False Ground or Bootleg Ground – September 11, 2015

False Ground or Bootleg Ground – September 11, 2015

A false ground or bootleg ground involves using a jumper wire to connect the ground screw and the neutral screw on a receptacle. False grounds will fool the handheld testers most inspectors use to check for open grounds.

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This is a common trick used by misinformed do-it-yourselfers and some clueless handymen.  False grounds disguise an ungrounded two-wire electrical circuit and make it appear to be a grounded circuit.

The problem is the receptacle now appears to be safely grounded, and it is not.  An unsuspecting homeowner that plugs in a power tool, kitchen appliance, or any other electrical device with a three-prong plug is now exposed to the possibility of a deadly electrical shock.

False Ground or Bootleg ground

The third wire that would typically protect the unsuspecting user is now part of the electrical circuit, and a short may not be detected until the user is shocked.  A false ground or bootleg ground is a definite safety issue.

false or bootleg ground is a dangerous safety issue
A false ground or bootleg ground is hazardous on a GFCI


Even more dangerous is using false grounds or bootleg ground on a ground fault circuit interrupter (GFCI) receptacle.  The National Electrical Code (NEC) allows existing two-wire electrical circuits to use GFCI receptacles and GFCI circuit breakers to protect older wiring.

Every GFCI receptacle and breaker comes with a number of these reprinted messages. The only requirement is that they be marked as “GFCI protected non-grounded” or similar wording. The label advises the user that it is not grounded, although the circuit is GFCI protected and safe for use around wet areas.

Grounding is essential for some electronic equipment.  You should check with a qualified electrician for advice on how to provide a ground for computers and other electronic equipment. A missing ground wire or false ground may also cause problems with surge protectors because they use the ground wire to drain static electricity to protect electronic circuits.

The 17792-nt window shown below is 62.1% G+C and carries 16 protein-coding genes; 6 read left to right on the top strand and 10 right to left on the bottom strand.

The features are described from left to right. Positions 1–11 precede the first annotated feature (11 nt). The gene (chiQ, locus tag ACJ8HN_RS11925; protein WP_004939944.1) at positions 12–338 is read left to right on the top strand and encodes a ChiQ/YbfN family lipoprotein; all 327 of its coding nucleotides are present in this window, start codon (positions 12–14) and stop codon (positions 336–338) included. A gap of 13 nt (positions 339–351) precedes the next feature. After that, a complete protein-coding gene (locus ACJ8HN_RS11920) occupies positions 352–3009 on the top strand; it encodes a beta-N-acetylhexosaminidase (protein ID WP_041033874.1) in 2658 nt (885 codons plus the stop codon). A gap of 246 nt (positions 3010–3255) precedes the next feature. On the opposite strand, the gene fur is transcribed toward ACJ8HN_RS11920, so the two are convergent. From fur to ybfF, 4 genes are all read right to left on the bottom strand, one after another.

WHEN TESTED, a GFCI receptacle will indicate an open ground and will not trip using the standard handheld tester.  For the same reasons as above, a false ground is used to trick the GFCI into testing as grounded.

This is unnecessary since the GFCI checks the circuit 30 to 40 times a second for any difference in current flow.  The ground wire is not an integral part of the GFCI and serves an entirely different purpose.

Using jumpers does not provide a ground.

Using jumpers to fool the tester is not safe, unnecessary, does not work, and may open both the owner of the property and the person who made the ”repair” subject to civil and maybe even criminal charges.

The proper repair for the existing two-wire ungrounded circuits is;

  1. Use a two-prong receptacle
  2. Use a three-prong receptacle protected by a GFCI receptacle
  3. Use a three-prong receptacle protected by a GFCI breaker in thehttps://hawleyhomeinspectionsllc.com/warranty/ circuit breaker panel
  4. Replace with a grounded three-wire cable

Remember ungrounded GFCI protected receptacles are required to be marked as such.

A qualified electrician should make all electrical repairs.


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